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Windows COPY vs. MOVE commands

Discussion in 'Windows - Software discussion' started by peterbj7, May 7, 2007.

  1. peterbj7

    peterbj7 Member

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    I've asked this question previously elsewhere but never received a response. I'm hoping someone here can help.

    The COPY command writes a facsimile of the file to the new location, leaving the original unaffected and maintaining all references to that original file. The MOVE command similarly writes a facsimile to the new location but also transfers all file references to that new version. It then deletes the original.

    So far so good. My problem is that when writing a sequence of files to a new location using the COPY command, if a file is encountered which for some reason fails the validation tests performed before the main command, the command ceases processing the sequence and abends. The result is that it's often impossible without a lot of work to establish which files were processed and which were not, rendering the process worse than useless.

    If processing the same sequence using the MOVE command, a message is flashed up when a corrupt file is encountered giving various options, one of which is to bypass the file and continue processing the sequence.

    What I want from the COPY command is that functionality provided with MOVE. Is there any third party command that will provide this functionality? I mean a command that is not merely a variation on the MS command because that will have the same flaw, but written from scratch.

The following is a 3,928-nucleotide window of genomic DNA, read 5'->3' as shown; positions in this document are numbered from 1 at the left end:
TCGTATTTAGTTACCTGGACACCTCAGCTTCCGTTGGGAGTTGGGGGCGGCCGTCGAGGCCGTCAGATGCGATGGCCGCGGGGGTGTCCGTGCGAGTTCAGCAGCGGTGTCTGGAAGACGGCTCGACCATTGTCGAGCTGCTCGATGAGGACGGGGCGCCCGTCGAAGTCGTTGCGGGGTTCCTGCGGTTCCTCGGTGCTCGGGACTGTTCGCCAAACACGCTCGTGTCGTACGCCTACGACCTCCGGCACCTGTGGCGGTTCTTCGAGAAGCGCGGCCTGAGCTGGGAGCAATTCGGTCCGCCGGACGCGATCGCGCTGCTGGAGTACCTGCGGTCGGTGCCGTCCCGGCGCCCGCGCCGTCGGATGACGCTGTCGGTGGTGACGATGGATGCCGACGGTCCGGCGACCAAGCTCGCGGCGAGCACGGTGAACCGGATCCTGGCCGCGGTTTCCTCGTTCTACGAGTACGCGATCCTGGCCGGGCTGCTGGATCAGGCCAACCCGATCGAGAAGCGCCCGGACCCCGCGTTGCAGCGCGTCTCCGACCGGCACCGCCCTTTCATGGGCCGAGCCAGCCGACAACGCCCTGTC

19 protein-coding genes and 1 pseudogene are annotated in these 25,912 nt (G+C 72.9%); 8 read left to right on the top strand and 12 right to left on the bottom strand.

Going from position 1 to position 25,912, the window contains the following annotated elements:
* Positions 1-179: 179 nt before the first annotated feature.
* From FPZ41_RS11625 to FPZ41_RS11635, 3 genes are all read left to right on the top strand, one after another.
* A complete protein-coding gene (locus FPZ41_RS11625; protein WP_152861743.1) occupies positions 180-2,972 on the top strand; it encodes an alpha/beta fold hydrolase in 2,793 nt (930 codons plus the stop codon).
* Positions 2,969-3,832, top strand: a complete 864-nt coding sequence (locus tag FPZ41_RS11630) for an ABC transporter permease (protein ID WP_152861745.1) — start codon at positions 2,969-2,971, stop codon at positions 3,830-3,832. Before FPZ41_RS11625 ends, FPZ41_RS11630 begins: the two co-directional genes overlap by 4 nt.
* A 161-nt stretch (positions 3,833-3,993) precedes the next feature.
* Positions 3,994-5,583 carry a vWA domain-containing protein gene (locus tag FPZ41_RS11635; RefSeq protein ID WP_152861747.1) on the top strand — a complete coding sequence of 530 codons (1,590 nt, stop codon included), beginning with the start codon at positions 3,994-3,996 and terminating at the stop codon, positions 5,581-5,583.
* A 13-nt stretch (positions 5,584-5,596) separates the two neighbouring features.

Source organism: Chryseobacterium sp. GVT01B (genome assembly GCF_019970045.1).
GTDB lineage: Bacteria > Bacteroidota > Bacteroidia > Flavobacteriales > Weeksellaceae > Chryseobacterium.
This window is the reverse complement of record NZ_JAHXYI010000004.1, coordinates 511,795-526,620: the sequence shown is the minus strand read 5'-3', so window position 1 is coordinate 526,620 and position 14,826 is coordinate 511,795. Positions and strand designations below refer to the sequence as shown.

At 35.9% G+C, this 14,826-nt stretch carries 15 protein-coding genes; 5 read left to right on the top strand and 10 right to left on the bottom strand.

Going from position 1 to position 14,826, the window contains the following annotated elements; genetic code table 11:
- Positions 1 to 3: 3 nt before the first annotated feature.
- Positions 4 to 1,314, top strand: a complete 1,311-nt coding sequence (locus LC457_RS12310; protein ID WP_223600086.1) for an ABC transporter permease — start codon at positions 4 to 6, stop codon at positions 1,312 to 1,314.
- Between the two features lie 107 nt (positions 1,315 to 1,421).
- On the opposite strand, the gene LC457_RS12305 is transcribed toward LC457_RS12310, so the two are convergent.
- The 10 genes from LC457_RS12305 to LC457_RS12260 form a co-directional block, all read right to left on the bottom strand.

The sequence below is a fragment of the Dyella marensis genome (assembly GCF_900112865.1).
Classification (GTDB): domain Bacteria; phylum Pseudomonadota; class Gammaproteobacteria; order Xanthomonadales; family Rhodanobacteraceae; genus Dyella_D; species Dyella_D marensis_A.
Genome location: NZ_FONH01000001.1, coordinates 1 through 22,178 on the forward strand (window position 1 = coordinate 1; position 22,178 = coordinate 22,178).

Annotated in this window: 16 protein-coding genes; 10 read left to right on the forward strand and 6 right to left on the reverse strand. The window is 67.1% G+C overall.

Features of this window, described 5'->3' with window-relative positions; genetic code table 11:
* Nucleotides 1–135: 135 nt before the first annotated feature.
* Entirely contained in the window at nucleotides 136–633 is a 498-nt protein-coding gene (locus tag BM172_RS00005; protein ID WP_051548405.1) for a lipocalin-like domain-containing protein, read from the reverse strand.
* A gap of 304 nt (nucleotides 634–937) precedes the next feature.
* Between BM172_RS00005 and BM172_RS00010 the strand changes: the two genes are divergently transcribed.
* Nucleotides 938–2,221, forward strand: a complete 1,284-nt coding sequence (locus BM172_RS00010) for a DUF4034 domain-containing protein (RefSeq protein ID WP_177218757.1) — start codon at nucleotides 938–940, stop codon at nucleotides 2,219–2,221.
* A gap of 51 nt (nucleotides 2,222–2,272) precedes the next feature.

Now having reached 60, I was writing assembler/machine code software and operating systems before DOS appeared, and watched the fledgling Microsoft appear. At the time I didn't understand why they adopted some of the conventions they did (the above being a prime example, others being [Ctrl][Alt][Del], [Tab] to move between fields; even [Rtn] was assigned its current functionality arbitrarily, and of course "Windows" was a term invented by Lotus which originally had a rather different meaning) and sometimes regret I didn't stay in the field!
     
  2. Indochine

    Indochine Regular member

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    Maybe you should study XCOPY, and the use of the archive bit.

    With this, it is possible to discover which files have been copied/moved.

     
    Last edited: May 8, 2007

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